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Cholera Update: Lagos Records 579 Cases, 29 Fatalities…Plans to introduce Safe Plate and Safe beverage initiative

Lagos State government is to introduce an initiative called Safe Plate and Safe beverage to prevent the recurrent of Cholera outbreak.

The initiative will ensure that all street food vendors and beverage sellers will be monitored to and given modules operandi of operation.

The state Commissioner for Health, Professor Akin Abayomi made this known at a news briefing to update the media on the cholera outbreak and what the state government was doing to arrest the situation in Lagos.

The Commissioner disclosed that, as it stands, the total number of cholera cases has increased to 579, with Lagos Island, Kosofe, and Eti Osa Local Government Areas (LGAs) recording the highest numbers.

The death toll has also risen to 29, an increase of five from the previously reported 24 fatalities.

Professor Abayomi who stated this during the briefing, in company of his counterpart the Commissioner for Basic and Secondary Education, Mr Jamiu Ali Balogun on Monday, said the state’s

surveillance was yet to tie the outbreak to a specific cause, although efforts are ongoing to unravel the sources of samples tested. “So far, we have not been able to identify a source yet, but investigations are ongoing. Moving forward, we are going to keep active surveillance around our water sources and beverages in Lagos state,” Abayomi stated.

The commissioner further revealed that 30 patients were currently being hospitalised for varying degrees of the disease at the Infectious Disease Hospital, IDH, Yaba, adding that about 579 suspected cases have been identified, 43 of which are confirmed through laboratory analysis.

He noted that late presentation fueled most of the deaths in the state, adding that “Most of these deaths were caused by patients presenting very late at a stage where we could not resuscitate them because they had severe rehydration and many patients were actually brought in dead.

“Out of all the samples we were able to collect, we were able to identify Vibrio Cholera. So this is indeed a confirmed case of a cholera outbreak by a subtype O1 that is known to us to be very contagious and to cause significant sickness in those that contract it.”

Speaking on efforts to halt the spread of the disease, the Commissioner said the state government is in complete control, even as he disclosed that the it is offering cholera treatment free of charge to any suspected cases. He therefore urged patients who are having symptoms of cholera to rush to any public hospitals for treatment.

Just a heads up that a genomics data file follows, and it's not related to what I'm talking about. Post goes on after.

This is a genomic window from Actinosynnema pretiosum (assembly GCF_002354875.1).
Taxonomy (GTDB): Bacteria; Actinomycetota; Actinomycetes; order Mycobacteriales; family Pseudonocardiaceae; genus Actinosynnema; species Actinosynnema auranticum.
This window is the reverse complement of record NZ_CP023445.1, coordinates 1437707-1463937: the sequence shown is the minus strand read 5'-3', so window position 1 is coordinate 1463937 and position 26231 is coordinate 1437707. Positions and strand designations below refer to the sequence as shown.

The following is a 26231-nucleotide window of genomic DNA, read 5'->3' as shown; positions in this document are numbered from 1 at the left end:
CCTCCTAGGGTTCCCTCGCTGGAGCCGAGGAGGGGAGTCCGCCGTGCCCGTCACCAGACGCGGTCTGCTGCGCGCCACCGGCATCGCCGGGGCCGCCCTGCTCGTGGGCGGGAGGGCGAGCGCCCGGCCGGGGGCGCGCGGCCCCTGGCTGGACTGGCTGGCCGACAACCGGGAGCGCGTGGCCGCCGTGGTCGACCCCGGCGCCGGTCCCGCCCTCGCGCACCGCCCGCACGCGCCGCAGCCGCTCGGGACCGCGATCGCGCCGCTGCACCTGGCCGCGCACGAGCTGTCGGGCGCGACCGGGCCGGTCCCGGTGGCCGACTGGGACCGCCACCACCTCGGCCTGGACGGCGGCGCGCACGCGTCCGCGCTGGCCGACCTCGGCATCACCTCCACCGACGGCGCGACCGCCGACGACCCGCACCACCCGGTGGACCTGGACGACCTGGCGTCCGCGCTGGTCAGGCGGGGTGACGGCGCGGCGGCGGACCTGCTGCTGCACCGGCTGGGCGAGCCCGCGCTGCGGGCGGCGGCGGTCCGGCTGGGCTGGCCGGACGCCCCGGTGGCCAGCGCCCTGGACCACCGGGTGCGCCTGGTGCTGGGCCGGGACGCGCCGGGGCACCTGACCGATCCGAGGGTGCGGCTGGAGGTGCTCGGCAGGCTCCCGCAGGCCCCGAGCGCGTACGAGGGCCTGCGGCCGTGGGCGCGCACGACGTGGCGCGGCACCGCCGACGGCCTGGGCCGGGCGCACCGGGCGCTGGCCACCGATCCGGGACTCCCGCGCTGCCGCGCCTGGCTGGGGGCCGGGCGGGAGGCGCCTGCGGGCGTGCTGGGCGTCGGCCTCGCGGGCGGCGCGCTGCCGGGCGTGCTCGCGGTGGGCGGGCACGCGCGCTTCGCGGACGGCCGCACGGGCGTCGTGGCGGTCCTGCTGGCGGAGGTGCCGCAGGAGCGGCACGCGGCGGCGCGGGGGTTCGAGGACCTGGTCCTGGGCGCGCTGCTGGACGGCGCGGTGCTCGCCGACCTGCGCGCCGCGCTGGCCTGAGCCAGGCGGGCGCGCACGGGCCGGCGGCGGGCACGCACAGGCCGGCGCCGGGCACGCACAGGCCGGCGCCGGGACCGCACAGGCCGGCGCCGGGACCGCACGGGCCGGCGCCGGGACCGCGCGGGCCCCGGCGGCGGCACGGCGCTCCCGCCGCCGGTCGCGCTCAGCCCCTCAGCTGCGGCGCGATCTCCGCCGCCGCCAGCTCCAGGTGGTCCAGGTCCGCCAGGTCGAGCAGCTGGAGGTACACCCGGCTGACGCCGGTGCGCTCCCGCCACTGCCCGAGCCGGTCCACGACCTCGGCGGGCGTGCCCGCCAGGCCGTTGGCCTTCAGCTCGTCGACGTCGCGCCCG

“The state government has also adopted one health approach to response as relevant ministries and agencies and departments of the Lagos state government, including Health, Environmental and Water Resources, Education, Information and Strategy, Physical Planning and Agriculture are working together to curb the outbreak, prevent future occurrence.

“Directorate of Environmental Health and Lagos State Environmental Protection Agency are collecting samples of water, food, and beverages to determine source of outbreak; ongoing inspections of facilities in affected areas; prepositioning cholera kits in health facilities statewide; distribution of Oral Dehydration Solutions (ODS) and risk Communication and Public health education campaigns commenced and intensified,” he stated.

The Commissioner however urged residents to consume safe water, practice good personal hygiene like hand washing especially after using toilet and before eating; washing of raw fruits and vegetables; cook food properly; thoroughly reheat left over food before consuming; avoid unregulated and unregistered Street beverages and ensure general environmental sanitation.

Speaking on cholera vaccines, he said the government is currently not including the oral cholera vaccine in the routine national immunization programme.

While acknowledging the effectiveness of the oral vaccine, the commissioner highlighted several factors for the decision. He said: Firstly, introducing a new vaccine requires careful consideration, especially in the current climate of “vaccine sensitivity.”

Secondly, the low incidence of cholera cases in the country doesn’t justify a nationwide rollout.

The commissioner emphasized that the situation would be different if cholera cases surged. In such a scenario, immediate action would be taken, including importing vaccines.

He added that presently, a limited supply of the oral cholera vaccine is available in the private sector but not through public health facilities.

He said the discussions should be at the federal level to determine whether to integrate this vaccine into the national immunization program.

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